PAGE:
The issue of electioneering campaign promises especially as regards the 2023 election came to the fore at the just concluded Press Week of Correspondents’ chapel of the Nigeria Union of Journalists (NUJ), Oyo State Council with a call on journalists to put elected leaders on their toes to ensure that promises made during campaigns are fulfilled.
The press week held at Oyo State NUJ secretariat, Iyaganku Ibadan also discussed pallatives put in place by the Federal Government and state governments to cushion effect of the removal of the fuel subsidy.
A lecturer at the Department of Mass Communication and Media Technology, Lead City University, Ibadan, Oyo State, Bayonle Busari who set the tone of the agenda, said the media should put the leaders on the spot and hold them accountable on their electioneering promises as well as the discharge of the primary responsibilities of government.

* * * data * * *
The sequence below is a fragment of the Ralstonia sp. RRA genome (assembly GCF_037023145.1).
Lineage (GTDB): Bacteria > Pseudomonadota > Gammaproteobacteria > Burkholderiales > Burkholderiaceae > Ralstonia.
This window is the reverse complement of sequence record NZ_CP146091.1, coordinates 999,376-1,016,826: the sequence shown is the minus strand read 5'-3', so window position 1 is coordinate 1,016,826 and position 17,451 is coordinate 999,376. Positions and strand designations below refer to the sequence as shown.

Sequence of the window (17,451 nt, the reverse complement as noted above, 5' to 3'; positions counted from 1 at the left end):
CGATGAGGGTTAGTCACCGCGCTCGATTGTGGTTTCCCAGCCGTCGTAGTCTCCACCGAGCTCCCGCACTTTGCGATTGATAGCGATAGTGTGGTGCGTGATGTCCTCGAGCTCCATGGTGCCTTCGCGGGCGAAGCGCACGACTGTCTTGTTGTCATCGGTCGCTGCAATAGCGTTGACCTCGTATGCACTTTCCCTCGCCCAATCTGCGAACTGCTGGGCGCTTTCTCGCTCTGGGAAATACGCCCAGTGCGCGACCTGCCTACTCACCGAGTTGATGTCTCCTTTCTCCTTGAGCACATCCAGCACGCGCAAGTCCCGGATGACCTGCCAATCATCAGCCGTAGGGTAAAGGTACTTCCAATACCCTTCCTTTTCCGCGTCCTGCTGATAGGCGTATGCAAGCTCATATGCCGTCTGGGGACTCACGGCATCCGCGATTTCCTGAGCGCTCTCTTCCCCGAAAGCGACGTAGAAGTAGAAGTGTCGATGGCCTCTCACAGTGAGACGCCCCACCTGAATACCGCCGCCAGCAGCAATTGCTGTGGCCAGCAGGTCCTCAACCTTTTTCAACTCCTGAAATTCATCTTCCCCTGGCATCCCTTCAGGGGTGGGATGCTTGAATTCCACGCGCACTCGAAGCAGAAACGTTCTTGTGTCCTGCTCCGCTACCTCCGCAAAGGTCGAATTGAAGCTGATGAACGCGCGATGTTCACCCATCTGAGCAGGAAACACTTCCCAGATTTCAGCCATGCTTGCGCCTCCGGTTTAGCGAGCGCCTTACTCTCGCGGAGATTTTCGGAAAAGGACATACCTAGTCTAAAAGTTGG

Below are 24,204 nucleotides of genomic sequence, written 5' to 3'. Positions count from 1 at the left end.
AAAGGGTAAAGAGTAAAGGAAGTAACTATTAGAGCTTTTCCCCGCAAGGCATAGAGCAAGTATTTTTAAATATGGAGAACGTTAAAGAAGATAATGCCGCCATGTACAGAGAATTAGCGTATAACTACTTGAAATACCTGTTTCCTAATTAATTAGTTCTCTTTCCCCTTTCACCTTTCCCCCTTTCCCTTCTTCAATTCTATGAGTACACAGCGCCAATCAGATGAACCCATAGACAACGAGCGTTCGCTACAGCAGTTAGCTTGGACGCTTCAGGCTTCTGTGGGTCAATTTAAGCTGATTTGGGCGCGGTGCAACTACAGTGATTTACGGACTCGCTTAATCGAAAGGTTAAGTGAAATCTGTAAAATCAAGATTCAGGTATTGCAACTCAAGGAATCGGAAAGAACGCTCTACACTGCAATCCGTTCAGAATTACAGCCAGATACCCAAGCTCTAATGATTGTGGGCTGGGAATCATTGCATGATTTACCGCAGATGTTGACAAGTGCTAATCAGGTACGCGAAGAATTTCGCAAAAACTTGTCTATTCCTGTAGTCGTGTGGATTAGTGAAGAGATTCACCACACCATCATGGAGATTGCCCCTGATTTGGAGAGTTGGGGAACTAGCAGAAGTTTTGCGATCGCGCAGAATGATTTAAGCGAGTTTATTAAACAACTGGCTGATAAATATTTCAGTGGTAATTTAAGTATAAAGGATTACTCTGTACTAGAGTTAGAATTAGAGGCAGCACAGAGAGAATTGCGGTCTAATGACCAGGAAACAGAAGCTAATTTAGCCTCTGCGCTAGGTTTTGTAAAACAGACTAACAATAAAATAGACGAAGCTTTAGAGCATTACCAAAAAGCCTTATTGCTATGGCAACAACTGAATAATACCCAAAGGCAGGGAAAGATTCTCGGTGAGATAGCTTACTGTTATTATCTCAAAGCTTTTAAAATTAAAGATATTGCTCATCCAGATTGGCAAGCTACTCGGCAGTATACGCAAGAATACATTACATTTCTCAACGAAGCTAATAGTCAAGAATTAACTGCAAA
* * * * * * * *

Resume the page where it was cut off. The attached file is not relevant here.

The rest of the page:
Busari, a doctorate degree holder,
said journalists were expected to constantly hold the hands of elected officials on the fire so as to ensure that all the promises made during campaigns come to pass.
While maintaining that as part of their duties in the society, journalists have a role to set agenda for the society, where they operate, he said: “It is the responsibility of journalists to determine what the society discusses, how it is discussed and the effect of the discussions.”